Excision Surgery May Be the Gold Standard, But...
We all have learned and heard about excision surgery being the gold standard. Or the best way to treat endometriosis.
If you are brand new here, maybe you are just learning this. But something not talked about enough is not being able to get surgery.
I think I am included in promoting surgery as the only way to find healing. While so many of us have a better chance of finding relief by physically removing endometriosis, it doesn't have to be the only way to try and treat pain.
Surgery to treat pain
It was scary to bring this topic up at first because I was that person who would be mad to see something like this being said. As someone who has had three surgeries, I realize surgery isn't the only answer. It should not be the only treatment we push other warriors towards, especially when they find out they have endometriosis.
Getting surgery every time we feel pain isn't easy for many. Not only does continuous surgery take a toll on our bodies, but it also affects our bank accounts.
So it truly is important to share other things that our community can try instead of always being told: "surgery is the gold standard." Because I will be real and honest for a quick second, surgery has not done anything for me in regards to taking away my pain or helping me find relief.
So what else can we recommend or talk about more? Here is a list of a few things I have experienced myself or have heard others say have been helpful.
Reminder, this is in no way an article to replace surgery or tell you what to do. You must do what is best for you and what you and your doctor agree on. It is simply a piece to let you know there are other options if surgery isn't something you can do right away or even at all.
I used to eye roll at this one. I hated when people told me, "just change your diet."
But again, with honesty, changing my diet has been so helpful with certain symptoms I was experiencing. Sometimes, just taking out certain foods you eat can help with inflammation, pain, discomfort, and GI symptoms. Avoiding inflammatory foods can really help manage endometriosis for a longer period of time.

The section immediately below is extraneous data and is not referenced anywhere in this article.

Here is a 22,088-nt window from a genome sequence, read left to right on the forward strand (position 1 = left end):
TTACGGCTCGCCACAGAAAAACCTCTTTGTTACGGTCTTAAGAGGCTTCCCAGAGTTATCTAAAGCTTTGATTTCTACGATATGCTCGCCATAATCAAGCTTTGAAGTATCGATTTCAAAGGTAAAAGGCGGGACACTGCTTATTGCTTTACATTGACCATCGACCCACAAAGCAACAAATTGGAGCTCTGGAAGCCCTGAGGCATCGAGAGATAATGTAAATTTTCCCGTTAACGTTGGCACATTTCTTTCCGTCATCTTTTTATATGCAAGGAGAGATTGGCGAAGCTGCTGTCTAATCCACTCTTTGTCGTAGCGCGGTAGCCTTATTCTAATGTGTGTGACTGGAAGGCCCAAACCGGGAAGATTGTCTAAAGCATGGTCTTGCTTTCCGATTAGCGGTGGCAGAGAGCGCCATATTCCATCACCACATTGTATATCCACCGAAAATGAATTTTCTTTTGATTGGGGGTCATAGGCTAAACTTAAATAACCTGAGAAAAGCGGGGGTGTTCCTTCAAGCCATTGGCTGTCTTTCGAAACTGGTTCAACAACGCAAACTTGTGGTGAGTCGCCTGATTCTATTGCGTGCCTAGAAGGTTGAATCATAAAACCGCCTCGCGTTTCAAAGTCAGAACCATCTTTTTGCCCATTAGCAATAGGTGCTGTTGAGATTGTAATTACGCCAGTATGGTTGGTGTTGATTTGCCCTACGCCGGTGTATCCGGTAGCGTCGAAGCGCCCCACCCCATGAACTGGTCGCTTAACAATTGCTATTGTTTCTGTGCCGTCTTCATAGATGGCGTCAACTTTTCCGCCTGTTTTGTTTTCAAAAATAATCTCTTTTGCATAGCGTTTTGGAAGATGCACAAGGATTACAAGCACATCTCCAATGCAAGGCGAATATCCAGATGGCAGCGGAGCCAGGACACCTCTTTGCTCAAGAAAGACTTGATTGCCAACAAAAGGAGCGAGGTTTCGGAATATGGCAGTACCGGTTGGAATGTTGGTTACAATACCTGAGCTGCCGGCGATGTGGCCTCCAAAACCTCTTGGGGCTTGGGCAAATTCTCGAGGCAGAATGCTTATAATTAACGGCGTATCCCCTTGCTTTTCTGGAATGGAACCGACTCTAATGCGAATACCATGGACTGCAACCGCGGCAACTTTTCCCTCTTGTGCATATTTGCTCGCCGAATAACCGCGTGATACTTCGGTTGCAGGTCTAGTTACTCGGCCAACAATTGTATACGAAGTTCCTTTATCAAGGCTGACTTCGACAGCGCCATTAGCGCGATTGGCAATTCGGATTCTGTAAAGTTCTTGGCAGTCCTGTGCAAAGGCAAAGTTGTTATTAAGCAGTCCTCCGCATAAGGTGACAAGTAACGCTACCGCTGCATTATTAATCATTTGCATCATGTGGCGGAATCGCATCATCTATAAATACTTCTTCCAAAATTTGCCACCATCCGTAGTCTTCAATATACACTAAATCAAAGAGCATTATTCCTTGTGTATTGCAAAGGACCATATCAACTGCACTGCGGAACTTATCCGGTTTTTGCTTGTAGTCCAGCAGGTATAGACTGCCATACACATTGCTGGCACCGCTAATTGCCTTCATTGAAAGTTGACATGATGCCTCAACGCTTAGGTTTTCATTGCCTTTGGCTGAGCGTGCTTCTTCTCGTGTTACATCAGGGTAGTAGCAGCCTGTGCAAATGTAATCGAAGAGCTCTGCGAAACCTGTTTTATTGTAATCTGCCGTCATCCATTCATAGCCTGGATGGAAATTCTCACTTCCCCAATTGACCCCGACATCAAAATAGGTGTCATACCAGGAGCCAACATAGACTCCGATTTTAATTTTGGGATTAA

Don't take out food randomly without consulting your doctor or a health care professional.
Endometriosis most likely means having tons of other chronic illnesses tagging along, wreaking havoc in our bodies. That also means we most likely lack the nutrients we need. A lot of times, we can get these nutrients by eating certain foods, but that's not always the case. So sometimes, an extra little push is needed.
I didn't realize how low my magnesium was, but when I started taking a magnesium supplement, I saw major changes for the better!
I suggest consulting a healthcare professional before buying and trying supplements.
I just shared a joke about this the other day on my Instagram of a skeleton with the words next to it, "Waiting for yoga to cure my endometriosis." Because hearing "just do yoga" is annoying.
But at the same time, yoga isn't meant to cure our illness, but I will tell you, it can help a lot with all kinds of pains.
Especially stretching. YouTube has so many different chronic illness stretches, or yoga poses you can use.
This could still be pricey for some, but it may still be less than surgery. Pelvic Floor Therapy has helped many endometriosis warriors I have come across. It is definitely a nice option to have to try and manage pain if surgery is something you just can't do.
I know this one is a heated debate. I know this because I refuse to take the medications most doctors will provide for endometriosis.
I still think this is important to share because many other endometriosis warriors have found much relief taking certain medications that they and their doctors agreed upon.
There are many other tools you can use to help manage your endometriosis. Heating pads, TENS unit, ice packs, weighted blankets, acupuncture mats (or going for acupuncture), tea, pelvic massages, CBD, and castor oil packs.
At the end of the day, you have to decide what is best for you. We all may have endometriosis, but we all handle our endometriosis differently.
Along with the other types of chronic illnesses that come with it. So it is important to understand that what works for someone else may not work for you.
What treatments have you tried to manage your endometriosis instead of surgery?
Do you ever experience urinary incontinence?